November 21, 2013 - Comments Off on To hyphenate or not to hyphenate? That is the question.
To hyphenate or not to hyphenate? That is the question.
It’s a myth that copywriters and proof readers know everything about language. Sure, some know a hell of a lot about the intricacies of English, but it’s simply impossible for anyone to store every single weird and wonderful grammatical rule that exists in their already bustling brains.
Take hyphens and dashes, for example. I like a dash – or em dash, as they’re technically known – because they’re flexible. I tend to use them all over the place – especially when I sense a semi colon could’ve been appropriate. And I say ‘sense’ there because, when I’m writing my first draft, I go on a good old fashioned hunch (and then I’ll check what’s actually correct later, when I’m proofreading).
Ah, proofreading. Or should it be proof-reading? Hyphenated or not? Neither has been underlined in red while typing this in Microsoft Word, so what’s right and what’s wrong?
Semi colon. Semi-colon. Semicolon. They’re all accepted by Word! Come on, hyphen – make your mind up! Are you in or are you out?
In cases like the above, it’s best to choose one version and stick to it. That’s why we have style guides – to stay consistent. When you start mixing things up, readers get confused. Ok, they’ll still be able to get what you’re saying, but it’s human nature to form opinions of others based on things like language. Inconsistent spelling can still reflect a person’s lack of attention to detail, just as much as incorrect spelling can.
Generally speaking, I’m not a fan of semi colons either; they just look a bit awkward and clumsy. I get the feeling that people like using them because they look clever. It’s almost like, ‘I’ve thrown a few semi colons in there – that’ll show people I know language’. Semi colons are the undoing of so many people. They’d probably undo me, too, so I prefer to err on the side of caution.
But if you really want to know what function semi colons have, and when you should (and shouldn’t) use them, you’ll find an excellent and simple explanation on The Oatmeal (other grammar reference websites are available).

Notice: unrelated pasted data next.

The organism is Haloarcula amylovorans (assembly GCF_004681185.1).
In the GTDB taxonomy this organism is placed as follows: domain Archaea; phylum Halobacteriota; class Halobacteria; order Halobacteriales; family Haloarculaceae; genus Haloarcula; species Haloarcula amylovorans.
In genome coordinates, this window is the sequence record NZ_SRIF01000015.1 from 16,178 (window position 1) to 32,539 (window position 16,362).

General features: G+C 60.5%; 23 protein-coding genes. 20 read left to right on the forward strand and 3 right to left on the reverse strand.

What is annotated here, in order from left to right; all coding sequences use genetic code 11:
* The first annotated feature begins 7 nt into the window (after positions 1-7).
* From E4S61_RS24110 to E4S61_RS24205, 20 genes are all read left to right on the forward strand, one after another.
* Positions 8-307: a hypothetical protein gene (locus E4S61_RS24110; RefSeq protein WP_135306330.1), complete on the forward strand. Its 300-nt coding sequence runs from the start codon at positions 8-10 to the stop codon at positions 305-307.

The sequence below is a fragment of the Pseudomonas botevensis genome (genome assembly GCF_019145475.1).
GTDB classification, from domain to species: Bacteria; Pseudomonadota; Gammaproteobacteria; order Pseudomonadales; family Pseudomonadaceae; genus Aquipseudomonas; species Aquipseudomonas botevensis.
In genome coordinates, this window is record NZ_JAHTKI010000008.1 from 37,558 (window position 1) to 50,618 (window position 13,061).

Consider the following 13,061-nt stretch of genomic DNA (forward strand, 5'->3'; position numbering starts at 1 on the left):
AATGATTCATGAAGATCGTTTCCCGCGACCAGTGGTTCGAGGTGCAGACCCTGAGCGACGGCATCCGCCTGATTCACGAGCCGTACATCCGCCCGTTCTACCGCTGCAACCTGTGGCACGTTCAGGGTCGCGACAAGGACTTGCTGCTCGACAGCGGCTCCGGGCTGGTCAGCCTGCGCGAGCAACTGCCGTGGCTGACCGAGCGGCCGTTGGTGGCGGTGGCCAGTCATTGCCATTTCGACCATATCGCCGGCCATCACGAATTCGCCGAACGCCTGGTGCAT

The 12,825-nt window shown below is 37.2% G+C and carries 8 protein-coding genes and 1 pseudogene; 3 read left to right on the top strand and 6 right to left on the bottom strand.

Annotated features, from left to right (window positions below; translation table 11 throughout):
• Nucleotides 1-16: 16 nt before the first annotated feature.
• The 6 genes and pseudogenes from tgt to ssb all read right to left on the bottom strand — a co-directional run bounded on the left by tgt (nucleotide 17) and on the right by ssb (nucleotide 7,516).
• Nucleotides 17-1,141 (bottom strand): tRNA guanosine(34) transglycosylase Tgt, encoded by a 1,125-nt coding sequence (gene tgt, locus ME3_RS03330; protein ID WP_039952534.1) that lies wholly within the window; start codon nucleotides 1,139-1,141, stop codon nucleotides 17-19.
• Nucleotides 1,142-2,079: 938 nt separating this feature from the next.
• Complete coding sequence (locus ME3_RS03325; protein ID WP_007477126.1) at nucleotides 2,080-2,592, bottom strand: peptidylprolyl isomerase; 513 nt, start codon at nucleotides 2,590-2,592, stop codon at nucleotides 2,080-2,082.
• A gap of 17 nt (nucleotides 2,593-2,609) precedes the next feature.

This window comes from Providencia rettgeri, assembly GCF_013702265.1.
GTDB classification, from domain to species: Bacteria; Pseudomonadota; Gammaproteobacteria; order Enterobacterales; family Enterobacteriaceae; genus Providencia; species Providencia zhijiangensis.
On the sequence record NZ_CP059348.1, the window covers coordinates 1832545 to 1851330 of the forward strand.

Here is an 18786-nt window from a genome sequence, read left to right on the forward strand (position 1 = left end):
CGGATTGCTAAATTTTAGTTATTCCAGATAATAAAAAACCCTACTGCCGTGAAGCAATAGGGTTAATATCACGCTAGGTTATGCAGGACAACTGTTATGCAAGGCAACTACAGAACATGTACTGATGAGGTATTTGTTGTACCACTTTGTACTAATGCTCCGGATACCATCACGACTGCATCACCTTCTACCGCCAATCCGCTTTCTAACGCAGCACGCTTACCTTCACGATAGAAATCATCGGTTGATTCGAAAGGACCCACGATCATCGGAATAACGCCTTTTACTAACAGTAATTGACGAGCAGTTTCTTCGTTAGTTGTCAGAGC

So let’s get back to hyphens. It turns out that they’re not particularly cool these days, especially in compound words. Who remembers reading a really old book where the word ‘today’ was written as ‘to-day’? That lost its hyphen yonks ago. More recently, words like ‘email’ and ‘website’ have dropped the dash. And as odd as it looks, words like ‘straightforward’ and ‘counterattack’ are perfectly acceptable as one (although it’s worth pointing out that there are style guides out there that will disagree).
‘Baby-sit’, ‘kick-start’ and John Terry’s favourite word ‘super-injunction’ have all lost their hyphens. The Guardian Style Guide (which is my choice of style guide) says it uses one word wherever possible because “hyphens tend to clutter up text”. It gives loads more examples of modern words that began life as two and now exist as one.
What about those words that remain as two? On the one hand you can say the ‘build-up’ to the match was tense, but the fans like to ‘build up’ the tension. The noun is hyphenated while the verb isn’t. But if you carry out a spot check now, you won’t need to spot-check tomorrow (ok, so now the noun isn’t hyphenated, but the verb is. No wonder people get confused).
‘Reform’ doesn’t need a hyphen, surely? Well it depends on context. If a scientist is willing two cells to re-form (as in, form again) then we welcome our hyphen friend back in from the cold.
In an ideal world we could just do away with all hyphens. ‘Kick-off’ could simply become ‘kickoff’ (and, given the way language works, it’s just a matter of time before that happens). But what about ‘selfassured’, or ‘allinclusive’? How about ‘firstclass’ and ‘topnotch’? You can never quite know where language will go next, but I’d say those last few will never catch on.
That’s because, sadly, there are many, many principles behind when it’s necessary (and unnecessary) to use hyphens. I don’t know all of them, which is why I often refer to a style guide or even search the internet for answers while I’m writing. And you don’t have to search hard to find what you’re looking for.
Going back to my original point, the difference copywriters and proof-readers make is that they have the inclination to check. And double check. And triple check. As they should. In fact, if they’re anything like me, they’ll probably confess to having some form of obsessive compulsive disorder – which, in this context at least (when a client’s brand and reputation is on the line) is a healthy thing to have.
I don’t know everything about grammar. I’ve got a good grounding in the subject, which I can build on by constantly using reference books, the internet and any other resources I can get my real and virtual hands on.
But I’ll always need to check when little things, like hyphens, enter the equation. The rules of language are forever changing. It’s a challenge that should keep all of us on our toes!